Global disagreement over drug policies provides an important opportunity to reconsider the effectiveness of existing counternarcotics policies, address their problematic side effects, and propose evidence-based alternative strategies. Because of the differences in attitudes on drug policy around the world, a substantial revision of existing counternarcotics treaties is unlikely at UNGASS 2016. (See also: Improving global drug policy: Comparative perspectives and UNGASS 2016)
Convinced that responses to the drug problem should be comprehensive, centering on public health and human rights perspectives, the Government of Colombia, with the support of the Inter-American Drug Abuse Control Commission (CICAD), is committed to encouraging the debate on alternatives which allow for a focus on the individual, moving beyond approaches solely based on repression.
On 19th to 21st April 2016, there will be a United Nations General Assembly Special Session (UNGASS) held in New York, dedicated to the issue of drug policy. The General Assembly is the highest policy making and representative organ of the United Nations (UN), and its infrequent Special Sessions focus on pertinent topics at the request of member states. The UNGASS on drugs has the potential to be a ground-breaking, open debate about the international drug control system – but there is much work to be done to ensure that it fulfils that potential.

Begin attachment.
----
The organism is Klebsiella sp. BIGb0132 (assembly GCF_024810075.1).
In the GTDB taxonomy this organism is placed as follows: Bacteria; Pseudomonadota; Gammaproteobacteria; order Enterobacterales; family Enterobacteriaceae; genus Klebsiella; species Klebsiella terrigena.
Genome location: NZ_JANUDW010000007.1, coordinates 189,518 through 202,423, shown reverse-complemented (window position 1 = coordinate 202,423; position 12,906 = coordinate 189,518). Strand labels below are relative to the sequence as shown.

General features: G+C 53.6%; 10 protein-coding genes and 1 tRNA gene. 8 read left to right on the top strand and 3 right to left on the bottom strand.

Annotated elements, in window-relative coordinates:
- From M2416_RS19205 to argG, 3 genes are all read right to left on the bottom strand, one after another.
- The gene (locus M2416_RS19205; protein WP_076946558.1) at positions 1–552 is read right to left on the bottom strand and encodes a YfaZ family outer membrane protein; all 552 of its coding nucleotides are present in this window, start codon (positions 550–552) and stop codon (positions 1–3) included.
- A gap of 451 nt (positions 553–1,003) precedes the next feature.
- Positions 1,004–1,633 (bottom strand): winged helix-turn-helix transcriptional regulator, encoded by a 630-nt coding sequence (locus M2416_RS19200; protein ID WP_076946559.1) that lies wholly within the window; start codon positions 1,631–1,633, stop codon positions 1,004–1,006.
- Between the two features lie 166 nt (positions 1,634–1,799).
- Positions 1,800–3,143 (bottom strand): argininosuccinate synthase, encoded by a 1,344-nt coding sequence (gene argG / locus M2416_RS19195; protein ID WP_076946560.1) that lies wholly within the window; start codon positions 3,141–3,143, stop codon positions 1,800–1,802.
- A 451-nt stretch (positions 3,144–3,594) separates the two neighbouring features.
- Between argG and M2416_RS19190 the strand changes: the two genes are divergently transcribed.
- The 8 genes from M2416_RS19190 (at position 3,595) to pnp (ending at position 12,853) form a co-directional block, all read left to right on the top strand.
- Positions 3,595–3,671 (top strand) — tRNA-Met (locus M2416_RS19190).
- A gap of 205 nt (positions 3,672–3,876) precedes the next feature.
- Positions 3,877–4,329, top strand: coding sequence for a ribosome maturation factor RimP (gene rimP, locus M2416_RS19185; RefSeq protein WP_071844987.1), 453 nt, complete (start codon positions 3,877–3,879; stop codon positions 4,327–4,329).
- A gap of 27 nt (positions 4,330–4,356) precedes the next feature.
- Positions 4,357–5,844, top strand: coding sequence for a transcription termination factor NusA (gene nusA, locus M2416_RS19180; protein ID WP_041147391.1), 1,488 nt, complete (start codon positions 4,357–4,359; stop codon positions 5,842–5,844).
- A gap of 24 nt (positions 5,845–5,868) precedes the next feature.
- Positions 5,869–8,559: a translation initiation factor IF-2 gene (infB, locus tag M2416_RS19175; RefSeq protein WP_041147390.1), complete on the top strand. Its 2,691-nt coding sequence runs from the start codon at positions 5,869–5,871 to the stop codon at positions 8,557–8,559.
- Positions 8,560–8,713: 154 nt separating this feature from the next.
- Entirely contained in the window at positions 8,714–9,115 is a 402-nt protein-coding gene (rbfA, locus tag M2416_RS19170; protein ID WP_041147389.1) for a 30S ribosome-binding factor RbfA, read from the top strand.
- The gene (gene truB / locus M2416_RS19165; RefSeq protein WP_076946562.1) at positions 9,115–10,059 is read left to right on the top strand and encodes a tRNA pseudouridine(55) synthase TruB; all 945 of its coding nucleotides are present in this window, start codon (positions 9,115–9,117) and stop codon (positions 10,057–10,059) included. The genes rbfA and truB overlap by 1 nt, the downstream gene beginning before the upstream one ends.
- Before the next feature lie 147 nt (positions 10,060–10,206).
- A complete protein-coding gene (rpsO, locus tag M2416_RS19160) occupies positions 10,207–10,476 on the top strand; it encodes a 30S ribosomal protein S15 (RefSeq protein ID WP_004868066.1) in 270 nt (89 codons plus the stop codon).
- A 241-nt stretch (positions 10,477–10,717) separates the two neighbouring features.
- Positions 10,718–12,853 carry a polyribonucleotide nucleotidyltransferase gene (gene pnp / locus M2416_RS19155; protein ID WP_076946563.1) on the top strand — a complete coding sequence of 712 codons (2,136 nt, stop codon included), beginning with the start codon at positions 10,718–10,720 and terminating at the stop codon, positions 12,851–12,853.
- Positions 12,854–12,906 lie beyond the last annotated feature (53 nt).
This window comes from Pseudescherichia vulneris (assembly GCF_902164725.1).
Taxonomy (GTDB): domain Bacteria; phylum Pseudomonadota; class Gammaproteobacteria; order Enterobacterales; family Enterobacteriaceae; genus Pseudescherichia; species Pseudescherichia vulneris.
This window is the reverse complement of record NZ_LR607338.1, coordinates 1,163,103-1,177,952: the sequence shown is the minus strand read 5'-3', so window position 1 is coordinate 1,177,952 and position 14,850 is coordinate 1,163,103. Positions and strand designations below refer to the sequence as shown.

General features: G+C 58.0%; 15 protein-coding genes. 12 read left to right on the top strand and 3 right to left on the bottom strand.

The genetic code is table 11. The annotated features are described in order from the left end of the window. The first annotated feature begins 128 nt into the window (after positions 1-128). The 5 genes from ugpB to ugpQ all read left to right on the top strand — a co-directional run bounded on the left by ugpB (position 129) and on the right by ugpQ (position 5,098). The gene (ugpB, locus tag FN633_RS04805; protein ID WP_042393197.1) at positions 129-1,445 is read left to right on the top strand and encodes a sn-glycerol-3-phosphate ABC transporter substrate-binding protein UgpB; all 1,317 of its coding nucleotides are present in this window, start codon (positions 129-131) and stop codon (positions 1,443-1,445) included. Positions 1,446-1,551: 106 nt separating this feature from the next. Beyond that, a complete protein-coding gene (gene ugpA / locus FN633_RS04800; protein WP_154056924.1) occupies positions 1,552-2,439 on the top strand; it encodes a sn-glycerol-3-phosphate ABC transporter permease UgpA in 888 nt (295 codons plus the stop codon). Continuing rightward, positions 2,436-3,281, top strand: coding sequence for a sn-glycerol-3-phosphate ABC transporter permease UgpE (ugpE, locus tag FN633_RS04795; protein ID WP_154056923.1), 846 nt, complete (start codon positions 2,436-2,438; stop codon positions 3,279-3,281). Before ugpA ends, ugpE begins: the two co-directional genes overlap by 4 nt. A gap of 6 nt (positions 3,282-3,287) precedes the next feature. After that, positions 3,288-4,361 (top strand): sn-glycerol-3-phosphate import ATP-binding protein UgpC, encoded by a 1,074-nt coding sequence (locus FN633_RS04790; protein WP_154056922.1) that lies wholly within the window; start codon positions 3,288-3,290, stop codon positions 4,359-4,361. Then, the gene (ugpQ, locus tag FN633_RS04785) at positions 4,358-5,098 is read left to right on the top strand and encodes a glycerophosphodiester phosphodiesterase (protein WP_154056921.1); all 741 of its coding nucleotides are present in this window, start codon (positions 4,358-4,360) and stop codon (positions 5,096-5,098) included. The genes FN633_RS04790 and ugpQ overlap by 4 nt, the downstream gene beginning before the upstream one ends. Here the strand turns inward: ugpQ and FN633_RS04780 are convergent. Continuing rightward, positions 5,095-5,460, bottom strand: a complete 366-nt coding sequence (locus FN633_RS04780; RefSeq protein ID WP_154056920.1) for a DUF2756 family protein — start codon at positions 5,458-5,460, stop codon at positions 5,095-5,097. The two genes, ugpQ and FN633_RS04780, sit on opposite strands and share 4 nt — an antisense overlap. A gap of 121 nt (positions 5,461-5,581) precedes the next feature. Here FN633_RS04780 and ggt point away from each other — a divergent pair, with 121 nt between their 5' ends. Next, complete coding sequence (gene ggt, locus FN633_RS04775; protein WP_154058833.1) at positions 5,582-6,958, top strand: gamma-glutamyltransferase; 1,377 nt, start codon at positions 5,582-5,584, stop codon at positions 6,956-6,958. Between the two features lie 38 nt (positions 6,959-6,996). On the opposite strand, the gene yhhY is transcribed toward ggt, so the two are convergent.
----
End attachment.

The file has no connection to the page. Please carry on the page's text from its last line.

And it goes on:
Some countries have adopted drug treatment courts as a way to reduce drug-related incarceration. Drug treatment courts, also called “drug courts,” are meant to offer court-supervised treatment for drug dependence for some persons who would otherwise go to prison for a drug-related offense.
The Annual Report of the International Narcotics Control Board (INCB), released today, calls upon States that ‘continue to impose the death penalty for drug-related offences to consider abolishing the death penalty for such offences’.
Ernestien Jensema, Martin Jelsma, Tom Kramer, Nang Pann Ei Kham, Gloria Lai, Tripti Tandon
16 February 2015
The decision of the Myanmar Government to review drug laws is not only timely, but also offers a prospect to improve the drugs legislation and to ensure that the laws address drug-related problems in the country more effectively.
Across the Americas, an unprecedented debate on drug policy reform is underway. While a regional consensus on what form those reforms should take remains elusive, there are at least two issues where consensus is growing: the need to address drug use as a public health, rather than criminal, issue and the need to promote alternatives to incarceration for low-level, nonviolent drug offenders and ensure proportionality in sentencing for drug-related crimes. Draconian drug laws were often adopted in Latin American countries with the encouragement – if not outright diplomatic, political and economic pressure – from the U.S. government.
Statistics can be a limited and limiting way to understand social issues. When we focus on how many people are affected by a problem, or how much the government spends on tackling it, we start to see numbers instead of people. The opposite is also true, though: without statistical evidence, it’s hard to understand the scale of a problem.